Theoderic the Great

From The Wall Street Journal:

If there was a Roman version of “1066 and All That,” the satirical romp through English history, the year 476 would surely be one of those suspiciously bold lines in our collective historical imagination. It was then that Romulus Augustulus, the last Roman emperor, was deposed in the west. On one side of his 10-month reign lay Antiquity. On the other, the Middle Ages.

Where does that leave Theoderic the Great, the Ostrogothic king who reigned in Italy from 493 until his death in 526? Under the rule of this Gothic-speaking warrior, the Colosseum still rang with the roar of spectators, crisp mountain water still streamed through the aqueducts, and giants of Latin literature, like Cassiodorus and Boethius, still served in the senate.

Hans-Ulrich Wiemer’s “Theoderic the Great: King of Goths, Ruler of Romans” is a monumental exploration of the life and times of this remarkable leader. It is the most important treatment of its subject since Wilhelm Ensslin’s 1947 biography, and since Mr. Wiemer’s book (here in John Noël Dillon’s fluid English translation) surpasses its predecessor in breadth and sophistication, the author can claim the laurel of having written the best profile of Theoderic we have.

The story of Theoderic is epic and improbable. He was born in 453 or 454 in the ever-contested Danubian borderlands, probably in what is now the east of Austria, to an elite Gothic warrior and a mother of obscure background. The Gothic tribe to which Theoderic belonged had just emerged, following the recent death of Attila, from a long spell of domination by the Huns. In 461, the boy Theoderic was shipped to Constantinople as insurance for a treaty. He spent almost a decade, his formative youth, in the great metropolitan capital of the Roman Empire.

Theoderic’s power derived less from his distinguished ancestry or the Gothic respect for royal legitimacy, Mr. Wiemer emphasizes, than from his success as a warrior. As an upstart prince, he killed the Sarmatian King Babai with his own hands. As a commander at the head of a fearsome Gothic army, he proved a fickle ally for the eastern Roman Empire, whose emperors were hardly models of loyalty themselves. In the early 480s, he was named commander-in-chief by the Romans. Within a few years, he was besieging Constantinople.

If his career had ended there, Theoderic’s name would belong among the distinguished mercenary warlords of the troubled fifth century. But fortune favors the bold, and Theoderic had even grander ambitions. In 488, he set off with some 100,000 followers—men, women and children—in an armed wagon train on an uncertain journey from the banks of the Danube (in what is now Bulgaria) to Italy. Their goals were to unseat Odoacer—the deposer of Romulus Augustulus—and to find for themselves a permanent home. Theoderic cornered Odoacer and his forces in the major stronghold of Ravenna, and the two signed a treaty by which they were meant to share power. The treaty lasted all of about 10 days, before Theoderic personally clove his rival in two (“with a single sword stroke,” Mr. Wiemer tells us, “slicing him apart from collarbone to hip”). From such sanguinary beginnings emerged a generation of peace in Italy.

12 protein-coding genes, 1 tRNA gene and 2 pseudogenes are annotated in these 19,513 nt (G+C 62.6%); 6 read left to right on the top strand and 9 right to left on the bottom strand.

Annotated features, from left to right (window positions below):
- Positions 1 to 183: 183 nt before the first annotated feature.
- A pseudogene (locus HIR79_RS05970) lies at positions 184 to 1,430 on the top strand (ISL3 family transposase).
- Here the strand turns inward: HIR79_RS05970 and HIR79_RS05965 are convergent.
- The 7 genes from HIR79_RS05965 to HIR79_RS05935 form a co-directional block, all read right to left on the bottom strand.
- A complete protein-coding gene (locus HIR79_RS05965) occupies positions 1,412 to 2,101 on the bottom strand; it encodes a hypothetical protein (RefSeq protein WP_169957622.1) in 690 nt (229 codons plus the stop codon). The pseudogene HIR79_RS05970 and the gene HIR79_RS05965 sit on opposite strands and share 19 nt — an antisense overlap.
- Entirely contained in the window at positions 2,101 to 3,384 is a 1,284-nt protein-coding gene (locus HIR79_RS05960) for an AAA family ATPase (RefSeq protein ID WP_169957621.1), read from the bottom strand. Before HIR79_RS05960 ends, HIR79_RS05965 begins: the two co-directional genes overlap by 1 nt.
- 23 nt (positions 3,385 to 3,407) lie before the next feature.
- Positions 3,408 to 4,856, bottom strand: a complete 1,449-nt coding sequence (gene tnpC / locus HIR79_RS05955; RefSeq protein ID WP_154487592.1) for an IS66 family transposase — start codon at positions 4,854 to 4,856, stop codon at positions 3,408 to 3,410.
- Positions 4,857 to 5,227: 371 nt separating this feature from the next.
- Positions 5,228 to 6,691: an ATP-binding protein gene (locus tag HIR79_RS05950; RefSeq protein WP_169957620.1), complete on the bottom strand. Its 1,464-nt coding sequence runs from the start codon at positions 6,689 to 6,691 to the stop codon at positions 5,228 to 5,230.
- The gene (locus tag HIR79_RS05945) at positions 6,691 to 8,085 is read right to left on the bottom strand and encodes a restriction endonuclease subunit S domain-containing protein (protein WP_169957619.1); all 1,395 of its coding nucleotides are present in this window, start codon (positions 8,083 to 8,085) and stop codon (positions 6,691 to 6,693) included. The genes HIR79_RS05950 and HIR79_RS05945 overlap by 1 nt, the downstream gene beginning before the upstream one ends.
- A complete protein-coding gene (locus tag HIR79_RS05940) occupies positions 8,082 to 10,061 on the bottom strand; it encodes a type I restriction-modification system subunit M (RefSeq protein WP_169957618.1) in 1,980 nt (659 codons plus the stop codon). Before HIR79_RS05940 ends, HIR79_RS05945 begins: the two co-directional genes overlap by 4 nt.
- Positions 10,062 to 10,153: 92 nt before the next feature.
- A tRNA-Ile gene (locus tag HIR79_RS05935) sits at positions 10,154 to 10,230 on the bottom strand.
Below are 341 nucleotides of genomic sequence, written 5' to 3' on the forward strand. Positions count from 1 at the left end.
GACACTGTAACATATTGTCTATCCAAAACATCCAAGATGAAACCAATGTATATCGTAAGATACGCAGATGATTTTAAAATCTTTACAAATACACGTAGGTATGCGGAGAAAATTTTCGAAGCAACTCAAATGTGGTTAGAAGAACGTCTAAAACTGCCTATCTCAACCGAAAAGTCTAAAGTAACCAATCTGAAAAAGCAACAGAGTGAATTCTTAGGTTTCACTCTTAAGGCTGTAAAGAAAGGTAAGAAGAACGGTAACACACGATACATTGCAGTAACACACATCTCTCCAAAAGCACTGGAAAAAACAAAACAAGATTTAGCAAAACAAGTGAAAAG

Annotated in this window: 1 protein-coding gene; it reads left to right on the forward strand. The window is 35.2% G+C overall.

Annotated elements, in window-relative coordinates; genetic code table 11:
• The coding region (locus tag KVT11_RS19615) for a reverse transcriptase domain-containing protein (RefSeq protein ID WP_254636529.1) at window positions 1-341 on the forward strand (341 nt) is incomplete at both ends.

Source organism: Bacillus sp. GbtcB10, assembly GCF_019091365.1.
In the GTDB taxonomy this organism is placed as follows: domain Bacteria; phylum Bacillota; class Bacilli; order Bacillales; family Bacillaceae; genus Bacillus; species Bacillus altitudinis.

What makes Mr. Wiemer’s survey so rich is his mastery of recent research on the twilight of antiquity. Theoderic’s reign cuts to the heart of virtually every great debate among scholars of this period. Were his Ostrogoths an essentially Germanic tribe, or is ethnicity a fiction ever reconfigured by contingent power dynamics?

For Mr. Wiemer, a professor of ancient history at the University of Erlangen–Nuremberg, Ostrogoths were a “community of violence” whose material basis was war and plunder. But the author recognizes that the masses who followed Theoderic on his Italian adventure were a people of shared history and culture, setting them apart from the natives in Italy and drawing them closer to other groups, such as the Visigoths who had settled in Spain and Gaul.

Mr. Wiemer is convincing on the main lines of Theoderic’s domestic and foreign policy. At home, Theoderic pursued functional specialization between the Goths and the Romans. The former were warriors (if also landowners), the latter civilians. A two-track government reflected this essential division of labor. Theoderic sought complementarity, not fusion.

Abroad, he sought legitimacy from the eastern Roman capital, along with stability in the post-Roman west. By means of strategic treaties and an astonishing network of marriage alliances among the Vandals, Visigoths, Franks, Burgundians and others, Theoderic emerged as the most powerful ruler west of Constantinople. Thanks to opportunistic expansion, he came to control wide swathes of the Balkans, much of southern Gaul and (nominally) the Iberian Peninsula. In the early sixth century, it would not have been obvious that the Frankish kingdom would prove more enduring and consequential.

Link to the rest at The Wall Street Journal

Coin depicting Flavius Theodoricus (Theodoric the Great). Roman Vassal and King of the Ostrogoths. Only a single coin with this design is known; it is in the collection of Italian numismatic Francesco Gnecchi, displayed in Palazzo Massimo, Rome. Source: Wikimedia Commons

Mausoleum of Theoderic, built in 520 AD by Theoderic the Great as his future tomb, Ravenna, Italy Source: Wikimedia Commons